Interestingly while BT has been making noises recently about how the recession may be affecting its ability to complete its expected £1.5 billion fibre roll-out the report does not seem to address this. The report gives the impression that it is up to the commercial operators do what they can, and only then will the pieces be picked up. Next Generation Community based solutions are to get the assistance of an umbrella body to provide technical and advisory support. This additional support will be critical as new rules and monitoring requirement relating to digital content come into play. One odd statement we spotted was that the report lists Carphone Warehouse, Tiscali, BSkyB, BT and Virgin Media as investing in end to end infrastructure, but the reality is that only BT and Virgin Media have any of their own last mile connectivity. The LLU operators simply rent the copper loop from BT Openreach, and there is no real sign of them embarking on a fibre last mile of their own with some very few exceptions (e.g. H2O Networks)

One big issue we foresee is that while 2Mbps is a big jump for those with only a 0.5Mbps or slower connection, how will these people feel when others in the larger towns and cities are getting 20Meg, 50Meg or faster services for around the same price. Digital Content is not going to get smaller, and consumers are already finding that sharing digital photos or sending them to online printing services can be a slow and tedious affair. Factor in the increasing number of devices that will require an internet connection, and people with a 2Mbps connection may well struggle to watch the Olympics in 2012. Indeed, it may even be that playing the online game of the day will be difficult with a connection of this speed in three years' time.


Posted by Aqualung over 8 years ago
As has been stated its hardly a Government strategy, they are hoping the operators will be doing it all.What a waste of time and paper,with yet more reports to come.By the time our communications have been through all the monitoring equipment we will all be lucky if we get higher speeds......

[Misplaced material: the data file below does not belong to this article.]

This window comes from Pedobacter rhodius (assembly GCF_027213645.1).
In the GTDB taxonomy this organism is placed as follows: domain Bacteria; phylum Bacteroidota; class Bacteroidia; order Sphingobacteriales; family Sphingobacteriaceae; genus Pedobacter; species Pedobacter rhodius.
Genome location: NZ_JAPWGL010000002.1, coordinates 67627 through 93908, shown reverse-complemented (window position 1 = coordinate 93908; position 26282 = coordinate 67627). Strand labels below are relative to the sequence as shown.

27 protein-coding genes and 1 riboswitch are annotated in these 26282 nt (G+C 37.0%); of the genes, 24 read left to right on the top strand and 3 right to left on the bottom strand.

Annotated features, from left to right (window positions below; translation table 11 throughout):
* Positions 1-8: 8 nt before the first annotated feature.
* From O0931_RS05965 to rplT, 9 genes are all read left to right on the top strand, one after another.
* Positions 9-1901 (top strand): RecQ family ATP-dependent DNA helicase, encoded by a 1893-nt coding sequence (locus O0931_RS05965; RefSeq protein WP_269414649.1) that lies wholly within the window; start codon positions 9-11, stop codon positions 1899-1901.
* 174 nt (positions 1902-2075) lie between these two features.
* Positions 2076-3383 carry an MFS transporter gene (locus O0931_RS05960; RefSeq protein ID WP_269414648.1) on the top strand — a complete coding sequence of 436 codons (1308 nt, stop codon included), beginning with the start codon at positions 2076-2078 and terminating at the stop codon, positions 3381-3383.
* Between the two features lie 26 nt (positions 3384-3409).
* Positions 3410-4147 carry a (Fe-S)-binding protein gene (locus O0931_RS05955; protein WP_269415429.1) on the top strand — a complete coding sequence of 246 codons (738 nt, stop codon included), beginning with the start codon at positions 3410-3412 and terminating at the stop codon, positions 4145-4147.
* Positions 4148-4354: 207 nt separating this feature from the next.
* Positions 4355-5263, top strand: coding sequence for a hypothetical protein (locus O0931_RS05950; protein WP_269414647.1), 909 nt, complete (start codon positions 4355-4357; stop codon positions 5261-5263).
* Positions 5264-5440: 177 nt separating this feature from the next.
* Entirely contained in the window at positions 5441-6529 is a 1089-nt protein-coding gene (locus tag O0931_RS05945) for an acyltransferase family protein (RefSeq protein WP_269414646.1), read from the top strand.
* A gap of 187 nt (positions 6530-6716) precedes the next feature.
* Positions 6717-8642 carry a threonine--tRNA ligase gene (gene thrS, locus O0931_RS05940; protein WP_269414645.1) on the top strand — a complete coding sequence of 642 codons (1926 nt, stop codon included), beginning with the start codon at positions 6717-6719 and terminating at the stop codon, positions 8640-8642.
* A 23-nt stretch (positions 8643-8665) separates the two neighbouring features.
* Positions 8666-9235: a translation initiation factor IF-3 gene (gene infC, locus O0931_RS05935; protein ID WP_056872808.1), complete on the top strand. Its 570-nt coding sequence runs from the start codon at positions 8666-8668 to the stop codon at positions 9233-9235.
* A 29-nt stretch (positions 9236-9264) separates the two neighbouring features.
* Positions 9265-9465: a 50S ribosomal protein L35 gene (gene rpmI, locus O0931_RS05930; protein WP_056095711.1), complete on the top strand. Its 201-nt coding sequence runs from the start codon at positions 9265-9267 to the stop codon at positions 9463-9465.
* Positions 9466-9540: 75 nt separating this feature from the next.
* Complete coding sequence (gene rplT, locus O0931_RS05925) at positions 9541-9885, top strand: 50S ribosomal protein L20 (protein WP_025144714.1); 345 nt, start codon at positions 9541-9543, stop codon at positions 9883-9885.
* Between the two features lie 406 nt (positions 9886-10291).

Posted by Spectre_01 over 8 years ago
Thats because the government dosn't have two ****s to rub together, so don't expect them to pay for digital Britian.
Posted by Dixinormous over 8 years ago
I can't say that a 2Mbps USO is not reasonable. It may not be ideal but it's an improvement. If companies are forced to do this unprofitably it will impact on the country as a whole.

If the choice is between various levels of mediocrity as we have now and some exceptional and some not so exceptional what's the option?

Why is broadband speed seemingly more important than mains water / electicity / gas suddenly?
Posted by Dawn_Falcon over 8 years ago
You missed the bit where they allowed ISP's to basically limit access to people who pay to get access to you.

It's also a gift-wrapped present to the RIAA/MPAA, and when it comes in I'll be dropping my broadband speeds - email and gaming are all I want at home, and I can do that on ISDN let alone ADSL.
Posted by simond over 8 years ago
I love the way the government are implementing this as their idea, their crusade, when the crux is they wont be forking out 1 penny. This government gets better every day.
Posted by donkey_hellfire over 8 years ago
Imagine if the UK's broadband infrastructure was owned by a bank, then we might see some progress ;-)
Posted by mishminx over 8 years ago
Net neutrality is a mythical beast of American origin that has been slain on these shores lol
Posted by rian over 8 years ago
It is really a question if our speed can improve further before 2012. Especailly under such a bad economy atomsphere.
Posted by Dixinormous over 8 years ago
Having read some more of this it's a total waste of time and tax payer's money. It suggests nothing, achieves nothing, and offers no routes on how to get there.

It's not even accurate in some assertions. Total, complete waste of time. Perhaps we can have someone who actually knows what they are talking about and has NO POLITICAL MOTIVATION do this next time.
Posted by Mince1978 over 8 years ago
It sounds to me as though our illustrious Government is yet again going to provide big business and the inherent 'fat cats' with another Golden 'shaft the poor people' ticket!!!
I'm fairly right in saying that big comms firms have already had there 'wrists slapped' for gaining sales from mis-informing people about broadband speeds with 'upto 8meg' packages.
Its now only right and proper that they be made to 'make good' and see that everyone recieves not 1 or 2 but 'AT LEAST 8meg broadband'!!
Posted by Somerset over 8 years ago
AT LEAST 8meg broadband'! - How do you propose they do that?!
Posted by Dawn_Falcon over 8 years ago
mishminx - Yea, shame about the additional changes we'll be paying for access to any services in a few years.
Posted by cyberdoyle over 8 years ago
by the time that someone has got 2 meg to everyone (as opposed to the 70% of the country that can now get it) then it will be too little too late. Although figures say over 99% can get broadband, in reality the figure is a lot lower, as lots only get under half a meg and many more get nothing, even thought the bt checker says they are in enabled area. The end game is fibre. Don't waste money on copper, light the fibre. cmon baby, light it
Posted by rian over 8 years ago
I agree with what "cyberdoyle" said. Fibre is the way, Asian countries like Japan had deployed it in early 90s. They are enjoying the benefit while we are still struggling with copper.....